Sanger DNA and RNA sequencing of candidate mutations
PCR amplification and sequencing primers were designed with the Primer3Plus software. For RNA confirmations, reverse transcriptase PCR was performed with the SuperScript III One-Step RT-PCR System with Platinum Taq DNA Polymerase (Invitrogen, Grand Island, NY, USA). Following agarose gel electrophoresis, the specificity of any observed band was confirmed by Sanger sequencing.
Candidate gene sequencing in additional myeloproliferative neoplasm samples
Primers for re-sequencing of the coding regions of CARD6, KIAA0355, SOX30, CAP2, and MFRP as well as the exons of BRD2 were designed using Design Studio for a TruSeq Custom Amplicon kit (Illumina). Paired-end 150-bp reads from 178 myeloproliferative neoplasm patients’ peripheral blood samples were generated using the Illumina MiSeq, with protocols and analysis as described in the Online Supplementary Methods. Patients presented with: myelofibrosis (primary, post-polycythemia vera and post-essential thrombocythemia myelofibrosis) n=96; polycythemia vera, n=42; essential thrombocythemia, n=40.
An asymptomatic 51-year old man was found to have abnormal blood counts on a routine health care check in 2008. A complete blood count showed a white blood cell count of 5.1 × 109/L, hemoglobin 11.4 g/dL, and platelet count 147 × 109/L. The differential revealed 67% segmented neutrophils, 4% bands, 1% metamyelocytes, 4% myelocytes, 2% promyelocytes, 17% lymphocytes, 4% monocytes, 1% eosinophils, and 2 nucleated red blood cells/100 white blood cells. The smear showed teardrop red blood cells and bizarre platelets. His physical examination was notable for palpable splenomegaly of 5 cm below the left costal margin. The peripheral blood smear, bone marrow aspirate and biopsy (Online Supplementary Results and Online Supplementary Figure S1), and other laboratory findings were consistent with a diagnosis of primary myelofibrosis. Chromosome analysis detected no abnormalities. PCR testing for the JAK2 V617F mutation was negative; however, the MPL W515K mutation was detected in the peripheral blood. The patient has not required therapy since diagnosis and maintains a low-risk DIPSS Plus Prognostic Score with stable blood counts.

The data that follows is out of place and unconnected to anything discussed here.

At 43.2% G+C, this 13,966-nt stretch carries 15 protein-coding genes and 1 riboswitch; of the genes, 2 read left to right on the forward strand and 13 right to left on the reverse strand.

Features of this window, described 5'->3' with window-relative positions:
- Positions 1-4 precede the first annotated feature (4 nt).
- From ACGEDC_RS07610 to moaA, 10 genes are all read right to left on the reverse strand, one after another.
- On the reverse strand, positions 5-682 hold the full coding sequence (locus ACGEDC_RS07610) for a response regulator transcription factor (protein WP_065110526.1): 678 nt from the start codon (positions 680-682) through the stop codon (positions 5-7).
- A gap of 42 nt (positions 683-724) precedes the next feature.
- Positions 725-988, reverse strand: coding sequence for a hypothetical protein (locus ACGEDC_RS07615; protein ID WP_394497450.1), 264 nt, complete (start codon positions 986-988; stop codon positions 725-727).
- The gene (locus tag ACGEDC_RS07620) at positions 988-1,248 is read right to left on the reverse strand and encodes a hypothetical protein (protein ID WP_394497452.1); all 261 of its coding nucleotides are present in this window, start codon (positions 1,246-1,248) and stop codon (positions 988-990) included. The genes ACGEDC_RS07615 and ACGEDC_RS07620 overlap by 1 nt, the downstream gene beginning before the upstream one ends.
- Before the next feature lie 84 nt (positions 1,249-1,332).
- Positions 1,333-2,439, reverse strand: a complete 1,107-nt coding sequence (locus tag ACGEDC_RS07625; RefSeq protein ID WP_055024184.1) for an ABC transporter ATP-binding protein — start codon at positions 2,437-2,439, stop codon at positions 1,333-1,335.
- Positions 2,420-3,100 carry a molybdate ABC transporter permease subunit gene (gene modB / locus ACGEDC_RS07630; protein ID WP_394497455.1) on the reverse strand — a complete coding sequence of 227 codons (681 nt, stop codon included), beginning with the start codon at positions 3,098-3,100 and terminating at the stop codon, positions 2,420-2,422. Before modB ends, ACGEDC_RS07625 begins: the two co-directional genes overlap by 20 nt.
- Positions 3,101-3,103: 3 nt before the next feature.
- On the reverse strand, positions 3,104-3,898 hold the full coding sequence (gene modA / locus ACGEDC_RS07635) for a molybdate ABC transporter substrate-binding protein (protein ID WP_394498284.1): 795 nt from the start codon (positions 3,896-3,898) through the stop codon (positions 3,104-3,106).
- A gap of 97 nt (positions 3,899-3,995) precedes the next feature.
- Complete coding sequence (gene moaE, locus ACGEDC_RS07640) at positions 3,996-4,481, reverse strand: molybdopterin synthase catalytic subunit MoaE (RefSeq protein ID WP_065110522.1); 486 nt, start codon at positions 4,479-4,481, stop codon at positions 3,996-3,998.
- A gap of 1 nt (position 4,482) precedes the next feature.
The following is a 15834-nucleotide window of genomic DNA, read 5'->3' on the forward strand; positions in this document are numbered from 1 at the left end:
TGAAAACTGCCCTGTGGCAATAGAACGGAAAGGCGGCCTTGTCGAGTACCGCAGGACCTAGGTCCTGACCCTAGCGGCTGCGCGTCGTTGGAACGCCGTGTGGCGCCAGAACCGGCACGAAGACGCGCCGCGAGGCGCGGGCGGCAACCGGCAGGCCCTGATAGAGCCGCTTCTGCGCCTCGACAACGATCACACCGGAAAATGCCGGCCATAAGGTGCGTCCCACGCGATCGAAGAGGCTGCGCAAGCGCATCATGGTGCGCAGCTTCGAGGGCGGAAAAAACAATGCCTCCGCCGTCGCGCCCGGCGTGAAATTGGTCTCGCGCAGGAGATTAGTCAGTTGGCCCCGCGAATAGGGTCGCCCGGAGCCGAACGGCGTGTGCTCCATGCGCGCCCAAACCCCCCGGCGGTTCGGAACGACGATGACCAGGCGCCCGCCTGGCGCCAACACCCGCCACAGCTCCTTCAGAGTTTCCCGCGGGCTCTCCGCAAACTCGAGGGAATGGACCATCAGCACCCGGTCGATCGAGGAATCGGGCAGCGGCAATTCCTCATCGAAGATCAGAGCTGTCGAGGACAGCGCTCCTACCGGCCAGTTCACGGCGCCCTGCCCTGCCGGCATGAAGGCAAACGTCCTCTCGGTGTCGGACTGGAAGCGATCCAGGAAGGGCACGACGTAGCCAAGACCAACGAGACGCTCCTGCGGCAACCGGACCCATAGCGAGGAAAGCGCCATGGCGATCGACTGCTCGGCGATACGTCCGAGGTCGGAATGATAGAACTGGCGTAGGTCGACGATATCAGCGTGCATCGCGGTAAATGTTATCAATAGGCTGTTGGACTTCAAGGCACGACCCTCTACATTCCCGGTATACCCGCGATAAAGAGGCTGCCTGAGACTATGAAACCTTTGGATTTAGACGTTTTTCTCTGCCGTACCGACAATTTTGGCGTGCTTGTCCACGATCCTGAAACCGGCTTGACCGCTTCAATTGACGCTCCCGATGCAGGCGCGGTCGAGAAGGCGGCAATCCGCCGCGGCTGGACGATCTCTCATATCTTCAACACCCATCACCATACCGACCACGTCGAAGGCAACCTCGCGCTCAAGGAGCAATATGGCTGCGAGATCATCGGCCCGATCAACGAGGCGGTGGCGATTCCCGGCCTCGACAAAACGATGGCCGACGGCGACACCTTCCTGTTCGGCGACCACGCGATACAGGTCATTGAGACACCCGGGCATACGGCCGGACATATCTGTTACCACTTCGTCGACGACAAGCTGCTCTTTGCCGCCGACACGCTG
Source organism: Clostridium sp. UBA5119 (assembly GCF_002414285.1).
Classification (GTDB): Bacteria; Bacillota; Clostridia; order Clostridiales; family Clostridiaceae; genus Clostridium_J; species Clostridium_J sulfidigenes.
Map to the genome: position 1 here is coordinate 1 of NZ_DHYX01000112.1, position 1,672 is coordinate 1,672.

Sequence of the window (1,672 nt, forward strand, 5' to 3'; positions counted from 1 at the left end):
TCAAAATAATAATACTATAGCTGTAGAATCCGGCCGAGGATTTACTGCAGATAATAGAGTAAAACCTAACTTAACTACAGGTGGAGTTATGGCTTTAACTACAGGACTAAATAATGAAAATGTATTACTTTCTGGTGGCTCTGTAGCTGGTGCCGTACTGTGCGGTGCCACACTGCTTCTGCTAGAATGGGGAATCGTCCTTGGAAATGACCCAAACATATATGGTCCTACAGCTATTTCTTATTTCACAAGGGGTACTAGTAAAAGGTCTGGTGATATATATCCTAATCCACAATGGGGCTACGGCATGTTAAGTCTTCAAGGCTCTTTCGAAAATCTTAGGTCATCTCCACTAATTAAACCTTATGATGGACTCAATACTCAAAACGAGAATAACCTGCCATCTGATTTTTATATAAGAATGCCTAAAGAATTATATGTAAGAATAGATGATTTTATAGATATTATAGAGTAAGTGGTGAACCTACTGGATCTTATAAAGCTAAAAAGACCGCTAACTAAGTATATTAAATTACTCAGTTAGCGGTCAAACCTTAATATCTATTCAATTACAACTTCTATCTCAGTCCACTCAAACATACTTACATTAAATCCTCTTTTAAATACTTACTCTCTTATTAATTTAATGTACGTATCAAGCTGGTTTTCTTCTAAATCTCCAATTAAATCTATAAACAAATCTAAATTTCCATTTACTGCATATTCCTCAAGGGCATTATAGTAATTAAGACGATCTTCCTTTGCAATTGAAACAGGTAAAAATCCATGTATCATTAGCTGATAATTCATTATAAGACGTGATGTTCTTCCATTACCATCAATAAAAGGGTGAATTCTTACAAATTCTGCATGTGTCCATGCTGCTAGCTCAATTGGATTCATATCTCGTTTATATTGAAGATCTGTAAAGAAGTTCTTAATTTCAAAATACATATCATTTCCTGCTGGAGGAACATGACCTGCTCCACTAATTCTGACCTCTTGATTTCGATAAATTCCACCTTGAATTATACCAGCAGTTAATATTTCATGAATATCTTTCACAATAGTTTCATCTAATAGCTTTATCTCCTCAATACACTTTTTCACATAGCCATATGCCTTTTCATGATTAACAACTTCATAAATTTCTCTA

Genome sequencing analysis
Using the Illumina chemistry, two independent libraries derived from the purified granulocytes were sequenced to an average depth of 45X and 43X for a total of 88X average depth, and the skin fibroblast specimen was sequenced to 47X (see Table 1 for a summary of Illumina genome data). Using Complete Genomics, the average depth was 128X for the purified granulocyte specimen and 126X for the skin fibroblast specimen (see Table 2 for a summary of Complete Genomics genome data). The coverage data, concordance with single nucleotide polymorphism arrays, and number of variants indicate the granulocyte and skin fibroblast genomes were sufficiently covered to allow detection of the majority of small somatic mutations occurring in the mappable regions of the human genome. Further discussion of the sequencing metrics is provided in the Online Supplementary Results and Discussion.
Analysis of the Illumina sequencing data did not identify large-scale copy number or structural variants involving genes in this specimen. In an attempt to comprehensively identify small somatic mutations in the specimen, we used four combinations of aligners and variant callers. The Complete Genomics sequence read data were aligned and variants called with the Complete Genomics internal pipeline; due to the complex sequence read structure of the Complete Genomics data, alternate high performance aligners and variant callers were not available. The Illumina read data were aligned and variants called with CASAVA as well as aligned with BWA and variants called by GATK and SAMTools MPileup. Focusing on coding regions, untranslated regions, and the invariant two bases of the donor or acceptor splice sites, the total number of somatic variant candidates derived from any of the four pipelines was 984. The 4-property Venn diagram in Figure 1 illustrates the number of candidate variant calls that were unique to or were shared among the various analyses.